Emergency Vet in Humboldt, IA

For current clients, we are fully equipped and ready to help with critical care and emergency vet needs both during and after hours.

If you experience an emergency after hours, please call the clinic line at 515-332-2346 and you will be directed to the doctor on call.

Get Directions | Phone: 515-332-2346

Hours of Operation

Mon-Fri: 8am-5pm
Sat: 8am-2pm*

*Open the 1st & 3rd Saturday of each month.

Please note: Emergency services are only offered to current clients of Humboldt Veterinary Clinic.

Emergency Vet in Humboldt, IA

Pet Emergency Vet Services

Humboldt Veterinary Clinic provides urgent care for our existing patients who need immediate attention. If an emergency happens after hours, you can’t always wait until the next day for your pet to be seen. Pet emergency services eliminate delays and pet care when time is of the essence. They ensure your pet gets timely emergency vet care during a scary situation.

If you experience an emergency after hours, please call the clinic line at 515-332-2346 and you will be directed to the doctor on call.

Signs of a Pet Emergency

A pet emergency can take many shapes. But as a pet parent, you know best when your pet needs immediate attention. We divide pet emergencies into three categories: Trauma, Poisoning, Other.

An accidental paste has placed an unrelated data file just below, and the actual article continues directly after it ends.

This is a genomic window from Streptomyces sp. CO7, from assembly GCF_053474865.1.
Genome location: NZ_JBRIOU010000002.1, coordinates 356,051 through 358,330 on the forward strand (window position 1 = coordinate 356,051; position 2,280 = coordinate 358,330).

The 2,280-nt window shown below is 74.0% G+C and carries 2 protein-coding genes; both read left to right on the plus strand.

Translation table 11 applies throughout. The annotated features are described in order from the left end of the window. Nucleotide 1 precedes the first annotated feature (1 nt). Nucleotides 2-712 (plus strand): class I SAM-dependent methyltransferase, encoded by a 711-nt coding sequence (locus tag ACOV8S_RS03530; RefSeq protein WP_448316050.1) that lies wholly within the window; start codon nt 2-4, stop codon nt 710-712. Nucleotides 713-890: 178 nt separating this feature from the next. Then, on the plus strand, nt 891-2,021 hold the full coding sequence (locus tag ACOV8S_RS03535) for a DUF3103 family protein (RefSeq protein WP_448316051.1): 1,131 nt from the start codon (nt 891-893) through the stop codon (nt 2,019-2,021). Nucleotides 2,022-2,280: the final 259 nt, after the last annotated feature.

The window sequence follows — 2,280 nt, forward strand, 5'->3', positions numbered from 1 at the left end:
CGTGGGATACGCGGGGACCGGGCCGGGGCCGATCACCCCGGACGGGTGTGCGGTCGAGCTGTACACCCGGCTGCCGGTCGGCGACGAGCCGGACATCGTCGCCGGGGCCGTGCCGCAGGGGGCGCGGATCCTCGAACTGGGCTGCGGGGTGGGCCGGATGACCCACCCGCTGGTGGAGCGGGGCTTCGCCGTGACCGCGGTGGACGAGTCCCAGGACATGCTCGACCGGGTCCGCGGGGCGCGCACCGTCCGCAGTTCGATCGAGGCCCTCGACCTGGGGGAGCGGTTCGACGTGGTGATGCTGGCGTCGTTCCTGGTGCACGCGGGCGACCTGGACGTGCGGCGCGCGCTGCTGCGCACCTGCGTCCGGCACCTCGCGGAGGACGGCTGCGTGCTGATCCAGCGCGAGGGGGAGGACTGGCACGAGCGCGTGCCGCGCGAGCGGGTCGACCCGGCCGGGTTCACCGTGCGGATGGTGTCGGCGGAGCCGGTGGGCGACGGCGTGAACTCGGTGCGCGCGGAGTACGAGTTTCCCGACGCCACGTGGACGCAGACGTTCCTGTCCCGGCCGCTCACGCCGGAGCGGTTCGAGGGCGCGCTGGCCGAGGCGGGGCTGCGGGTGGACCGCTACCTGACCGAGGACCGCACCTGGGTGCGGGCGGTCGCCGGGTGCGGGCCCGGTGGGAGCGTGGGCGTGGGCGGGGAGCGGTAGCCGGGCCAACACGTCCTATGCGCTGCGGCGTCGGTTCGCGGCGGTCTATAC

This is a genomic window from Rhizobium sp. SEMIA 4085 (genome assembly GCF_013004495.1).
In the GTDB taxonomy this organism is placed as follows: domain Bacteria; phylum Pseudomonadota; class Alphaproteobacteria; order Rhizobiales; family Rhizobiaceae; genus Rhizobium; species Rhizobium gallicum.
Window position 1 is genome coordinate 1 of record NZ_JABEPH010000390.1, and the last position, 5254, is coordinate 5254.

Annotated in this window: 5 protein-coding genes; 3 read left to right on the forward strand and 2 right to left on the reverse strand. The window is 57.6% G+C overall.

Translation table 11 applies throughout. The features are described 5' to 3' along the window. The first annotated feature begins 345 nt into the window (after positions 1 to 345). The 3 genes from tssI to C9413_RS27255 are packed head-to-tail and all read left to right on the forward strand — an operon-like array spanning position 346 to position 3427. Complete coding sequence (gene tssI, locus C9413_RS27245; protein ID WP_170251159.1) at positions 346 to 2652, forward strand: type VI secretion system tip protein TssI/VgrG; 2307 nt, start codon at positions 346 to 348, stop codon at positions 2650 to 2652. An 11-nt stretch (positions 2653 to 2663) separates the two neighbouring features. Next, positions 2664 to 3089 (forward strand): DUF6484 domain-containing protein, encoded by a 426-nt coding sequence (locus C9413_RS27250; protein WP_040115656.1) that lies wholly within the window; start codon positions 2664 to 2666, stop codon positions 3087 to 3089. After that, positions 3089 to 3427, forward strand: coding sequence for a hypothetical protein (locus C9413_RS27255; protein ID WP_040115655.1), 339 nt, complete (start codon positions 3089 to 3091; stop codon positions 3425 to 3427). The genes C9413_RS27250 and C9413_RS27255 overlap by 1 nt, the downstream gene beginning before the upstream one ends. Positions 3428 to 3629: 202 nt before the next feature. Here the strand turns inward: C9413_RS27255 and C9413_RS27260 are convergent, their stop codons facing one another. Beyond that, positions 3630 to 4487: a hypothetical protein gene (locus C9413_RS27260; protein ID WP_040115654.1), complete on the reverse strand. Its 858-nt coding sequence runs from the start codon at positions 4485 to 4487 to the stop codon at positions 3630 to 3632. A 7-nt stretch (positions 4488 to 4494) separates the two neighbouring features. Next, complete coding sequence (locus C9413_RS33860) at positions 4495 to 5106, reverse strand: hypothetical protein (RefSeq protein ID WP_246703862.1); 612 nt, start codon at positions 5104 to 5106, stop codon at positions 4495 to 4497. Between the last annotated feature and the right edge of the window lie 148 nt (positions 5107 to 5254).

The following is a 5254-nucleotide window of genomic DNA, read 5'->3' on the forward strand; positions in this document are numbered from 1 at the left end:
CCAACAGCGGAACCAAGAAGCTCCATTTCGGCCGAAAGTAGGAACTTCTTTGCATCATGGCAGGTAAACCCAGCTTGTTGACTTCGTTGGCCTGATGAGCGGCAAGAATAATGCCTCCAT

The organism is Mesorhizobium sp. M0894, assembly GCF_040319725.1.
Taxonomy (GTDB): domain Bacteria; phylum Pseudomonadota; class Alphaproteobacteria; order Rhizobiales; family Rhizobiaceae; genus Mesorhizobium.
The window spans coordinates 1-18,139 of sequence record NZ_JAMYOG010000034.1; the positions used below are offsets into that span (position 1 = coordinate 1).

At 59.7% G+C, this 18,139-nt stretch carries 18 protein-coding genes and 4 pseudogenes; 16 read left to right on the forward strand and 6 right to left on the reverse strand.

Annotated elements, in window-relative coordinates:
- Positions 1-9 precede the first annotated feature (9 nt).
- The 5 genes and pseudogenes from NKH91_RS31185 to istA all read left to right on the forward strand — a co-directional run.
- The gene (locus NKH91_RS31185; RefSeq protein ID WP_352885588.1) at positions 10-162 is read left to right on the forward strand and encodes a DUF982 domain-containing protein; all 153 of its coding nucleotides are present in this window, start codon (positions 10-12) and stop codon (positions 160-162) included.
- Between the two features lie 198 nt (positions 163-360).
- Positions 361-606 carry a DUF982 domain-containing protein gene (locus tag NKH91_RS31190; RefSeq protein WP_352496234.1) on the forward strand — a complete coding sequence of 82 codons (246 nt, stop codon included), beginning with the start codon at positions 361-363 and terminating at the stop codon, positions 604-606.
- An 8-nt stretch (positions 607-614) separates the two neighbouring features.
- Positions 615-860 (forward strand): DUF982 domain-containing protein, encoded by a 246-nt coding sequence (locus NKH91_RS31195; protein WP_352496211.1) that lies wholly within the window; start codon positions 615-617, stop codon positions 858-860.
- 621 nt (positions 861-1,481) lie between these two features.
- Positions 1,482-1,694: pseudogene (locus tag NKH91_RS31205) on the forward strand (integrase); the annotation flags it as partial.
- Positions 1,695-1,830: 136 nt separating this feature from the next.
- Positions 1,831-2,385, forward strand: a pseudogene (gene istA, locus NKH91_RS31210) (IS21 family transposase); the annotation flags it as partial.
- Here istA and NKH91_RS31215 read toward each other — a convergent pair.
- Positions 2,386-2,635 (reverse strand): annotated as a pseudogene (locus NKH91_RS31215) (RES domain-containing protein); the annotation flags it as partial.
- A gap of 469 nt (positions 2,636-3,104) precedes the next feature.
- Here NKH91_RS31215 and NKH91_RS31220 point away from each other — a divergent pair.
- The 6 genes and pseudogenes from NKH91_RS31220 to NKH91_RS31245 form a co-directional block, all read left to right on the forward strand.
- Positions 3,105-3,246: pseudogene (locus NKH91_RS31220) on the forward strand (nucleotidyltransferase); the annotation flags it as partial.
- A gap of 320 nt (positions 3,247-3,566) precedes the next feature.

Trauma Signs & Events

  • Possible fractures
  • Being hit by a car
  • Attacked by a wild animal
  • Fight with a dog or cat
  • Cuts and wounds
  • Nerve damage
  • Limping
  • Yelping, crying, wincing, or other signs of pain

Poisoning Signs & Events

  • Eating human food, especially if it contains artificial sweeteners or bones that could fragment
  • Poisonous plant consumption
  • Chocolate
  • Rat poison
  • Vitamin D
  • Anti-depressants
  • Stimulants such as those prescribed for ADHD
  • Illegal drugs (even tiny doses can be dangerous)
  • Tylenol (acetaminophen)
  • Medicine prescribed for inflammation

Other Emergencies

  • Trouble breathing
  • Seizures
  • A bloated stomach
  • Trouble during labor
  • Bleeding
  • Not urinating or difficult urination
  • Heatstroke
  • Vomiting and diarrhea
  • Eye problems
  • Loss of consciousness
  • Refusing to eat
  • Pale gums
  • Choking

How to Stabilize Your Pet in an Emergency

Your pet may need stabilization before you can put them into a vehicle to travel to the vet. Your quick action may help your pet survive long enough to get professional emergency vet services.

  • Bleeding – Apply pressure to the wound and elevate it above heart level to slow loss of blood
  • Choking – Use your fingers to carefully try to pull the item out without pushing it further in. Give your pet a strong rap to the chest, which may force a cough and dislodge the object
  • Cardiac Arrest – First, check for a pulse (on the inside of the back thigh for dogs)  or (on the inside of the left front thigh for cats). If no pulse, hold the mouth closed and blow into the nose 1X per 3 seconds. With each breath, do 3 quick chest compressions.

In an emergency, call our emergency team to let us know you’re on your way. Please note: we can only accept current clients on an emergency basis. You can reach us at 515-332-2346